New Rules Expand Emmy Award Voting, Refine Categories
By Valli Herman
When the 67th Annual Primetime Emmy Award nominations are announced on July 16, viewers may notice a number of significant changes to major categories, in addition to including new designations for Outstanding Costume Design.
The changes specific to costume design help focus more on the era of the story instead of its format. Previously, awards were given for Outstanding Costumes in a Miniseries, Movie or a Special (longform), and also for Outstanding Costumes for a Series.
For 2015, the two categories have been changed to two “area” awards: one is for period and fantasy costumes; the second is for contemporary costume design. Both new area awards cover productions that are a series, miniseries or movie.
“This year, Costume Design asked the Awards Committee to accommodate the expansion of costume achievements by expanding the two categories to four categories: one for period/fantasy in series; one for period/fantasy in longform, and one for contemporary in series, and one for contemporary in longform,” said John Leverence, senior vice president, awards at the Television Academy.
To fit those requirements into the existing parameters of two categories, the Academy and the Costume Designer made the following changes to Round One voting criteria:
• Changed the categories (head-to-head competition with a single winner) to “area” awards, in which each achievement is considered on its own terms in non-preferential voting, with the possibility of one, or more than one, award.
• In each area, extended eligibility to both series and longform achievements.
• Made the number of nominations proportional to the number of entries. That is, if there are 30 period/fantasy entries in series, and 20 period/fantasy entries in longform, then the top three vote-getters in series and the top two vote-getters in longform will emerge as the five nominations. The same goes for contemporary awards.
Further, rules governing costumes for a period/fantasy series, miniseries or movie clarify the definition of “period” as any program whose setting is 25 years prior to the current awards eligibility year. Evidently, in the eyes of the TV Academy, 1989 is now where clothing officially becomes vintage.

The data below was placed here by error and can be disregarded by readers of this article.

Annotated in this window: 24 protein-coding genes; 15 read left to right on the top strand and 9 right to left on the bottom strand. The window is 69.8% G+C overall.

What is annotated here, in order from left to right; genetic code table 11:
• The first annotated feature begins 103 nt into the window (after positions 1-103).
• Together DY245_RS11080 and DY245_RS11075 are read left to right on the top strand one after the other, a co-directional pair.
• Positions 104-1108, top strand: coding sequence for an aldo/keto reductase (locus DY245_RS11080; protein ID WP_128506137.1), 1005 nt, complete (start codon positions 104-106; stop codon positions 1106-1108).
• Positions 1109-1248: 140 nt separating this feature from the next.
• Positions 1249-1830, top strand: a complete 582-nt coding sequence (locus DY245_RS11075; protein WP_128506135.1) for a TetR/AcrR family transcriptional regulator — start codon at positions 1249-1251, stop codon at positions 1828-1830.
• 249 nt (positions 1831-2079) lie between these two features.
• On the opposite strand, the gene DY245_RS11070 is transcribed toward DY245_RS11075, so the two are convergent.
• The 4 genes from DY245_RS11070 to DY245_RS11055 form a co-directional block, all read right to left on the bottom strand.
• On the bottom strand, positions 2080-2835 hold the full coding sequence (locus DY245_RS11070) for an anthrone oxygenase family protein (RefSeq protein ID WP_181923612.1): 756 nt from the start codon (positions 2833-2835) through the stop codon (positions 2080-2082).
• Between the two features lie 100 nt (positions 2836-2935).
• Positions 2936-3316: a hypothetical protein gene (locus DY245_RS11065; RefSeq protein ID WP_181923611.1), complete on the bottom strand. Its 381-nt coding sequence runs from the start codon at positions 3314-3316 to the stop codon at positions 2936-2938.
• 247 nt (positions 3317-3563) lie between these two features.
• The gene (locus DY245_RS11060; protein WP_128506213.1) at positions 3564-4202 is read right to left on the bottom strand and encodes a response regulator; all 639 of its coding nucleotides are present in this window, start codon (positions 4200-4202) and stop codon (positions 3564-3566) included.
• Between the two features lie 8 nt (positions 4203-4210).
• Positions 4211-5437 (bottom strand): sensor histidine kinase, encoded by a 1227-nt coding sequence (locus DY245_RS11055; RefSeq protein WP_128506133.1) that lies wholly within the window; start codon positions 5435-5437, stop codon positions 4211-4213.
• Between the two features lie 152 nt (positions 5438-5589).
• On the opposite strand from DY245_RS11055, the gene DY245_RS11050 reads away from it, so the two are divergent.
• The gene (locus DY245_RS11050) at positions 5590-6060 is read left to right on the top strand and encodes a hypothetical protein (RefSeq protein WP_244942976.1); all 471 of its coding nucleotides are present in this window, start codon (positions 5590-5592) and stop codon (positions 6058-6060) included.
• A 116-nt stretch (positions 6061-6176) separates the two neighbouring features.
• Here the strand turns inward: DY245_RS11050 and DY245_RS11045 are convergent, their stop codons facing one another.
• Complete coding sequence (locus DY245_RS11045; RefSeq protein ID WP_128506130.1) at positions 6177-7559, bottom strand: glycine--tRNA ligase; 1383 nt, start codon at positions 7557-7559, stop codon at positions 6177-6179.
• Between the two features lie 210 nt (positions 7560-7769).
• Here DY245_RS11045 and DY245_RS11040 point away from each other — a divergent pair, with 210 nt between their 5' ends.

The changes reflect the academy’s ongoing effort to align awards with the realities of TV production and content.
“There is so much incredible work being done. TV has grown aesthetically all the way down the line. Production values are astronomical these days, and it’s a global market,” said Terry Gordon, costume design governor for the Peer Group Executive Committee for the Television Academy.
“Back in the day, contemporary costume design was a separate genre,” said Gordon. “The change is allowing for more Emmys to be awarded for work that is excellent, but hasn’t had a chance in the past.”
The designation for contemporary design was edged out during a previous restructuring. Gordon said a request to streamline the show and the awards process resulted in combining genres into broader award categories. As a result, many different genres combined into the categories, resulting in science fiction, fantasy and contemporary shows competing against each other.
“Everyone votes for the fantastic costumes [in period productions], but there is such excellence in contemporary design that needs to be recognized,” Gordon said.
The Round Two voting criteria also has changed.
“You are no longer comparing the five nominees to each other. You look at them individually and determine if that show has the excellence to deserve an Emmy. If you think all five of the nominees are worthy, there could be five Emmys awarded in each category,” said Gordon, who cautioned that it’s unlikely that the voting would align so consistently.
The juried award hasn’t changed.
Some costume house and studio cutter-fitters, as well as head tailors and owners of independent costume manufacturing businesses, are now eligible to be active, voting members. Heads of workrooms (cutter-fitter or tailor) on television shows also are eligible for active membership, said Sue Bub, a key costumer in Local 705 who is a costume supervisor governor for the Peer Group Executive Committee for the Television Academy. Bub said the changes were intended to make the voting more inclusive, particularly within the ranks of the 705.
Those who can vote include:
• Costume designers and costume supervisors with at least 20 hours of programming earned within the four years preceding application for membership.
• Assistant costume designers, key costumers, costume set persons or workroom supervisors with at least 25 hours of televised programming.
Voters eligible to vote in a category’s nominating round are now eligible to vote in that category’s final round if they meet certain requirements, such as having no conflicts of interest with the nominees.
Last year, the academy clarified the Emmy-eligible titles, which include costume designer, costume supervisor, assistant costume designer and single-credit costumer (who is the only costume person on the show).
In other news, the TV Academy now defines drama and comedy according to time restrictions: all series a half hour or less are comedies; those longer than 30 minutes are dramas.
The new rules also expand the number of nominees in the Outstanding Drama Series and Outstanding Comedy series from six nominees to seven. Other rules have dropped the term “miniseries” in favor of “limited series,” split the Outstanding Variety Series into two categories (talk and sketch), and also refined the definition of a guest actor.
“There are so many opportunities now,” Gordon said. “We want to make sure everyone gets the credit they deserve.”